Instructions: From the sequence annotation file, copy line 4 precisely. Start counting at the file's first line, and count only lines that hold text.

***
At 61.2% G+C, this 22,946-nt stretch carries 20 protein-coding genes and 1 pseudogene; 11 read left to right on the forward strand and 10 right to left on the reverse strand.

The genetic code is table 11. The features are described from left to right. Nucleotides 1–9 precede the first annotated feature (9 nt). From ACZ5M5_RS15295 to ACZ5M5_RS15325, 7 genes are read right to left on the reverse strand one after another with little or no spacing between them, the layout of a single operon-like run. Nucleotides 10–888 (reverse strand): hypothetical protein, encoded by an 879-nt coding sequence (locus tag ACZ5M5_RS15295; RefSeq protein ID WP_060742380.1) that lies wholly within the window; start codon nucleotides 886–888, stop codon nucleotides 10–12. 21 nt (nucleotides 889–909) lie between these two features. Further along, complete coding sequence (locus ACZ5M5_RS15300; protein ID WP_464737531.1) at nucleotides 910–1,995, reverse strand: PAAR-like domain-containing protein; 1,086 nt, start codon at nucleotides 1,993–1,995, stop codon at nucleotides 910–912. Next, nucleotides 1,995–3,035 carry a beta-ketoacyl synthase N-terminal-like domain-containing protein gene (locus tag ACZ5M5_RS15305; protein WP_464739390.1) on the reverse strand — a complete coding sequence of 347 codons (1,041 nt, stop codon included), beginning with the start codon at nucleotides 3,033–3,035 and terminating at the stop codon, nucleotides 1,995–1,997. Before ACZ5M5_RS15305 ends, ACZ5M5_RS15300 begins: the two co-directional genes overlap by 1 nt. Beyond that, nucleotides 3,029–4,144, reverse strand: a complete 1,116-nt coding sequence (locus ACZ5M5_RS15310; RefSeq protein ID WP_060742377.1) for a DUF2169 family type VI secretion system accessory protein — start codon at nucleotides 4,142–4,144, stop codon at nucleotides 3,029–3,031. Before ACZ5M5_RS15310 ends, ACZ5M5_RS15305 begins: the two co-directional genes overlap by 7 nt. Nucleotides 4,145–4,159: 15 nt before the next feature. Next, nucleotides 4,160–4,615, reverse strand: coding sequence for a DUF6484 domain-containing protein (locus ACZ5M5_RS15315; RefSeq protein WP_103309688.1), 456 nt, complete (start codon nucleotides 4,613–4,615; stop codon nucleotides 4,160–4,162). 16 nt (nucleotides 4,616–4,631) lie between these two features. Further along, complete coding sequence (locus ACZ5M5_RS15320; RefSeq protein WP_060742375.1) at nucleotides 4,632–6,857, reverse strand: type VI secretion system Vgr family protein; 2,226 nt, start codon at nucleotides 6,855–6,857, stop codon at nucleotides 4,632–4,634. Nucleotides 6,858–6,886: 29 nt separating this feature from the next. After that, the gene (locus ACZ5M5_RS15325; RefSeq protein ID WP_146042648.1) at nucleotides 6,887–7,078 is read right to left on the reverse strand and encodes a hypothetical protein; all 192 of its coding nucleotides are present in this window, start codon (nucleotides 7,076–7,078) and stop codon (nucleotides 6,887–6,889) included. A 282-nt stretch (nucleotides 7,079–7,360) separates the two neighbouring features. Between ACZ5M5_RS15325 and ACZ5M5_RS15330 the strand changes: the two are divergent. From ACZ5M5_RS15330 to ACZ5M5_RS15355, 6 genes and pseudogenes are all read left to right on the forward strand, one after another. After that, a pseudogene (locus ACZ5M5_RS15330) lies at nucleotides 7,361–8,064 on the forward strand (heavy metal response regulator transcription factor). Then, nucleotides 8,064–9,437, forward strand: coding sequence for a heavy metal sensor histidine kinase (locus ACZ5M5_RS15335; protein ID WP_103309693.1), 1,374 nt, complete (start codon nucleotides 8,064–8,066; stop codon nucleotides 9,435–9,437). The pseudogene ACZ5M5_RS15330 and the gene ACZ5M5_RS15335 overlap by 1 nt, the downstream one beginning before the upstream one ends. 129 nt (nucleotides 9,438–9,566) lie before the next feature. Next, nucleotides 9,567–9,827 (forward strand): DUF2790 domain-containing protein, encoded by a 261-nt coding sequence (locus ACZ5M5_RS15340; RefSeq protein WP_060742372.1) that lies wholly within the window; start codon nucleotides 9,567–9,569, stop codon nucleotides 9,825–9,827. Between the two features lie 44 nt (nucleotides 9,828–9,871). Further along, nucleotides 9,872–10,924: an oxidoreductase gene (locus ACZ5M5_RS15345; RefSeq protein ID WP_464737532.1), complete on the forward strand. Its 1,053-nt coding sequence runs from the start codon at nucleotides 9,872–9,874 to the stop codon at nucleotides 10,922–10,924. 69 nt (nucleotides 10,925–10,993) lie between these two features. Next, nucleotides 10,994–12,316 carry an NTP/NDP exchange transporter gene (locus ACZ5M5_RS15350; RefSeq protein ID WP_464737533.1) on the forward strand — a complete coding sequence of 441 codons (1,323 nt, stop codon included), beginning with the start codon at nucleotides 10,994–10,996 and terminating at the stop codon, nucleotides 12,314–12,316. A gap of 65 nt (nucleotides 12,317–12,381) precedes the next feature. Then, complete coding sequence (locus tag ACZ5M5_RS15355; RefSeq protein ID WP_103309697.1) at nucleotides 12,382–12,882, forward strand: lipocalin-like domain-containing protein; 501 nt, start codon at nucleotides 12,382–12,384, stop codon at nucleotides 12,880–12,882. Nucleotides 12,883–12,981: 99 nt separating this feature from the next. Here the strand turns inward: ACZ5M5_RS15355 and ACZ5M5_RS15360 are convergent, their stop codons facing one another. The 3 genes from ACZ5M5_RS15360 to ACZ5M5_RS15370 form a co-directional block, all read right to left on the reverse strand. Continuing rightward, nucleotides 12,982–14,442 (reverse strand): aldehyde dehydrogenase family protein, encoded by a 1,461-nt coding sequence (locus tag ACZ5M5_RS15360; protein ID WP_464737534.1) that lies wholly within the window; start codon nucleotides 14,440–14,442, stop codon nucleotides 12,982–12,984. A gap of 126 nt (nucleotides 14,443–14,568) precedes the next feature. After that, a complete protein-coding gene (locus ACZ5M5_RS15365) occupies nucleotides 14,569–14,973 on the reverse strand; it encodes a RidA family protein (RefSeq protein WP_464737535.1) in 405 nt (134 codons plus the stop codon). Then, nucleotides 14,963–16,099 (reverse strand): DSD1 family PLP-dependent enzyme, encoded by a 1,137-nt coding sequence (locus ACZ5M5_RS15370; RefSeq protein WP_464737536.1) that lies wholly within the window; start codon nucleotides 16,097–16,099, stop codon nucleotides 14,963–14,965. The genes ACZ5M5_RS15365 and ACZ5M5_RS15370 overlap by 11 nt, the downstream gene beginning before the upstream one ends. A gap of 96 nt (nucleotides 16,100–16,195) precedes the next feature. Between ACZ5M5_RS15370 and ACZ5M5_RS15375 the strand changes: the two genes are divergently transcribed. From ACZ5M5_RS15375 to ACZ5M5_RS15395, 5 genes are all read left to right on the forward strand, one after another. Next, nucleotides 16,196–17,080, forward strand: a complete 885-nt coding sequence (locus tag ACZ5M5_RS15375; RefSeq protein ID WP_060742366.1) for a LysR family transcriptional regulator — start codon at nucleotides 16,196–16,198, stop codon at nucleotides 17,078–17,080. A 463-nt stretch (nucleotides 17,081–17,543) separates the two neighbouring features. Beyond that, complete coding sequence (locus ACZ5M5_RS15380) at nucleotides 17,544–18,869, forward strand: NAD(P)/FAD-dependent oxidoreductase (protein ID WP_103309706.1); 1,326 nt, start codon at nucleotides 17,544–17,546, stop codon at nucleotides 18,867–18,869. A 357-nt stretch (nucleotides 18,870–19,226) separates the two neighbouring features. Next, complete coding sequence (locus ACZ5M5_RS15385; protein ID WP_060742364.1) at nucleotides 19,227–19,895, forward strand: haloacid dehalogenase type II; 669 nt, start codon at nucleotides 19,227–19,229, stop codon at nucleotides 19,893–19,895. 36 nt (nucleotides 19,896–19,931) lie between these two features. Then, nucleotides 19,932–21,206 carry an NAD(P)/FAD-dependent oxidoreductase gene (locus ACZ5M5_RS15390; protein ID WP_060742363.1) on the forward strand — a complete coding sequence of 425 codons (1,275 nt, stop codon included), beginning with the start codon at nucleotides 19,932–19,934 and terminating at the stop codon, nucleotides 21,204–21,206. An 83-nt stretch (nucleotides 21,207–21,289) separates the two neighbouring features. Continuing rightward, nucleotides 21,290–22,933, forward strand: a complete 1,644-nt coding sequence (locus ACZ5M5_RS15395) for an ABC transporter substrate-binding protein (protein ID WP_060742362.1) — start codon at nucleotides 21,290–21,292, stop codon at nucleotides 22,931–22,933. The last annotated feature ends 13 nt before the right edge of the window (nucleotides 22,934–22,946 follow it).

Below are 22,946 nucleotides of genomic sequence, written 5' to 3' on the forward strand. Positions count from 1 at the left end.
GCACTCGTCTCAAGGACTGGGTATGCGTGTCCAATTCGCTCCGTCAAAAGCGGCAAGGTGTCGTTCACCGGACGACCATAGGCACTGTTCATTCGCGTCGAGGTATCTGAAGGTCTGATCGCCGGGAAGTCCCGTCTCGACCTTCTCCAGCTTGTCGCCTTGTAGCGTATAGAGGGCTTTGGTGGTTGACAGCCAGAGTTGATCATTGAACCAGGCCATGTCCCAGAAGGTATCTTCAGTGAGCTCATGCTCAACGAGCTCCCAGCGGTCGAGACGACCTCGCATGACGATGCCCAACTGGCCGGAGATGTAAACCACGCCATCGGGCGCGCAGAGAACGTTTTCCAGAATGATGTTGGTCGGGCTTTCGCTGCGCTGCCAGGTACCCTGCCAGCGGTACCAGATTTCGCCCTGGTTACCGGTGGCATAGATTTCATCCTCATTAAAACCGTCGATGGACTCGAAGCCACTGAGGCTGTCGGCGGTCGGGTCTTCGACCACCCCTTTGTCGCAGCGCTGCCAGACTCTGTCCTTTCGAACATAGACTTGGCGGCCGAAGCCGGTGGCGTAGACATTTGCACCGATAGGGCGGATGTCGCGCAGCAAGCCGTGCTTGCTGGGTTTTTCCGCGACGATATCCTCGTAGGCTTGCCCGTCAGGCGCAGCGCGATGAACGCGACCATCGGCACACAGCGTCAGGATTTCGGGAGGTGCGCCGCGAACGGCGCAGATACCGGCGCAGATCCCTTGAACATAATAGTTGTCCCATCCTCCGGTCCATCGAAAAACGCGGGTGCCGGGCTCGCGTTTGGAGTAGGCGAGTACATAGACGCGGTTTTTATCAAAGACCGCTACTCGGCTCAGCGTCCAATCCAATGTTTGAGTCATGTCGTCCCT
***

GCACTCGTCTCAAGGACTGGGTATGCGTGTCCAATTCGCTCCGTCAAAAGCGGCAAGGTGTCGTTCACCGGACGACCATAGGCACTGTTCATTCGCGTCGAGGTATCTGAAGGTCTGATCGCCGGGAAGTCCCGTCTCGACCTTCTCCAGCTTGTCGCCTTGTAGCGTATAGAGGGCTTTGGTGGTTGACAGCCAGAGTTGATCATTGAACCAGGCCATGTCCCAGAAGGTATCTTCAGTGAGCTCATGCTCAACGAGCTCCCAGCGGTCGAGACGACCTCGCATGACGATGCCCAACTGGCCGGAGATGTAAACCACGCCATCGGGCGCGCAGAGAACGTTTTCCAGAATGATGTTGGTCGGGCTTTCGCTGCGCTGCCAGGTACCCTGCCAGCGGTACCAGATTTCGCCCTGGTTACCGGTGGCATAGATTTCATCCTCATTAAAACCGTCGATGGACTCGAAGCCACTGAGGCTGTCGGCGGTCGGGTCTTCGACCACCCCTTTGTCGCAGCGCTGCCAGACTCTGTCCTTTCGAACATAGACTTGGCGGCCGAAGCCGGTGGCGTAGACATTTGCACCGATAGGGCGGATGTCGCGCAGCAAGCCGTGCTTGCTGGGTTTTTCCGCGACGATATCCTCGTAGGCTTGCCCGTCAGGCGCAGCGCGATGAACGCGACCATCGGCACACAGCGTCAGGATTTCGGGAGGTGCGCCGCGAACGGCGCAGATACCGGCGCAGATCCCTTGAACATAATAGTTGTCCCATCCTCCGGTCCATCGAAAAACGCGGGTGCCGGGCTCGCGTTTGGAGTAGGCGAGTACATAGACGCGGTTTTTATCAAAGACCGCTACTCGGCTCAGCGTCCAATCCAATGTTTGAGTCATGTCGTCCCT